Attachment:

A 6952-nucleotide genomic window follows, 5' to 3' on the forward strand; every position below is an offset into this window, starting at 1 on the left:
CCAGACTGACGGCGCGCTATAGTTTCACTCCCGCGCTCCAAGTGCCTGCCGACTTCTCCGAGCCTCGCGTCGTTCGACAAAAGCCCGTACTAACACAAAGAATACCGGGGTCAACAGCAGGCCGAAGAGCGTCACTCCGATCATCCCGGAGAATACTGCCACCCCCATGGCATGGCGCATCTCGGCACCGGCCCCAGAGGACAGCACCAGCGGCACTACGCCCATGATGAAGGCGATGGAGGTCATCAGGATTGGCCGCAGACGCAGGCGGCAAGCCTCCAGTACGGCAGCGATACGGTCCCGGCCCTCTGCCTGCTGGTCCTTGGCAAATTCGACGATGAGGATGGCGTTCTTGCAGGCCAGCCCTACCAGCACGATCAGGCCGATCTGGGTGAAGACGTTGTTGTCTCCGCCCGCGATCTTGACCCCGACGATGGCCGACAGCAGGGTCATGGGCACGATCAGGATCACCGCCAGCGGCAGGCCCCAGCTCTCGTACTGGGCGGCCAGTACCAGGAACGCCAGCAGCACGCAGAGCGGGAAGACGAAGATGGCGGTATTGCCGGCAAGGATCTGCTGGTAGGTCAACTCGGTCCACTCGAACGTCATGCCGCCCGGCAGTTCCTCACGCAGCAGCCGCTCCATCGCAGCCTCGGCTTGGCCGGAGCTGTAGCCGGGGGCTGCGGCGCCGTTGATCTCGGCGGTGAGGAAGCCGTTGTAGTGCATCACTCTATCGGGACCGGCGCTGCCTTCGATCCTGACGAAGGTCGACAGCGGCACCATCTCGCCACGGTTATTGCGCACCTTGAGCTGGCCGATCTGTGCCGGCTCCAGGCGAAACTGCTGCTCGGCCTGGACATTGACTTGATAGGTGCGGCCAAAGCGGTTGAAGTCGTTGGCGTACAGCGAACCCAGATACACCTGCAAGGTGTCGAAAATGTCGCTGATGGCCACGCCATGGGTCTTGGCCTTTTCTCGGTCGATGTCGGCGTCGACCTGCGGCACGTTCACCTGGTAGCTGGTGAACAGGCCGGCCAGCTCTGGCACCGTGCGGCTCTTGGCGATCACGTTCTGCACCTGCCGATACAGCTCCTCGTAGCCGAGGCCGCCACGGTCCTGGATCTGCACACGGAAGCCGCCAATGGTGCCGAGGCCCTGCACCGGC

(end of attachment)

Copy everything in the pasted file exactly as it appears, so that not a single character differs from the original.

A 6952-nucleotide genomic window follows, 5' to 3' on the forward strand; every position below is an offset into this window, starting at 1 on the left:
CCAGACTGACGGCGCGCTATAGTTTCACTCCCGCGCTCCAAGTGCCTGCCGACTTCTCCGAGCCTCGCGTCGTTCGACAAAAGCCCGTACTAACACAAAGAATACCGGGGTCAACAGCAGGCCGAAGAGCGTCACTCCGATCATCCCGGAGAATACTGCCACCCCCATGGCATGGCGCATCTCGGCACCGGCCCCAGAGGACAGCACCAGCGGCACTACGCCCATGATGAAGGCGATGGAGGTCATCAGGATTGGCCGCAGACGCAGGCGGCAAGCCTCCAGTACGGCAGCGATACGGTCCCGGCCCTCTGCCTGCTGGTCCTTGGCAAATTCGACGATGAGGATGGCGTTCTTGCAGGCCAGCCCTACCAGCACGATCAGGCCGATCTGGGTGAAGACGTTGTTGTCTCCGCCCGCGATCTTGACCCCGACGATGGCCGACAGCAGGGTCATGGGCACGATCAGGATCACCGCCAGCGGCAGGCCCCAGCTCTCGTACTGGGCGGCCAGTACCAGGAACGCCAGCAGCACGCAGAGCGGGAAGACGAAGATGGCGGTATTGCCGGCAAGGATCTGCTGGTAGGTCAACTCGGTCCACTCGAACGTCATGCCGCCCGGCAGTTCCTCACGCAGCAGCCGCTCCATCGCAGCCTCGGCTTGGCCGGAGCTGTAGCCGGGGGCTGCGGCGCCGTTGATCTCGGCGGTGAGGAAGCCGTTGTAGTGCATCACTCTATCGGGACCGGCGCTGCCTTCGATCCTGACGAAGGTCGACAGCGGCACCATCTCGCCACGGTTATTGCGCACCTTGAGCTGGCCGATCTGTGCCGGCTCCAGGCGAAACTGCTGCTCGGCCTGGACATTGACTTGATAGGTGCGGCCAAAGCGGTTGAAGTCGTTGGCGTACAGCGAACCCAGATACACCTGCAAGGTGTCGAAAATGTCGCTGATGGCCACGCCATGGGTCTTGGCCTTTTCTCGGTCGATGTCGGCGTCGACCTGCGGCACGTTCACCTGGTAGCTGGTGAACAGGCCGGCCAGCTCTGGCACCGTGCGGCTCTTGGCGATCACGTTCTGCACCTGCCGATACAGCTCCTCGTAGCCGAGGCCGCCACGGTCCTGGATCTGCACACGGAAGCCGCCAATGGTGCCGAGGCCCTGCACCGGC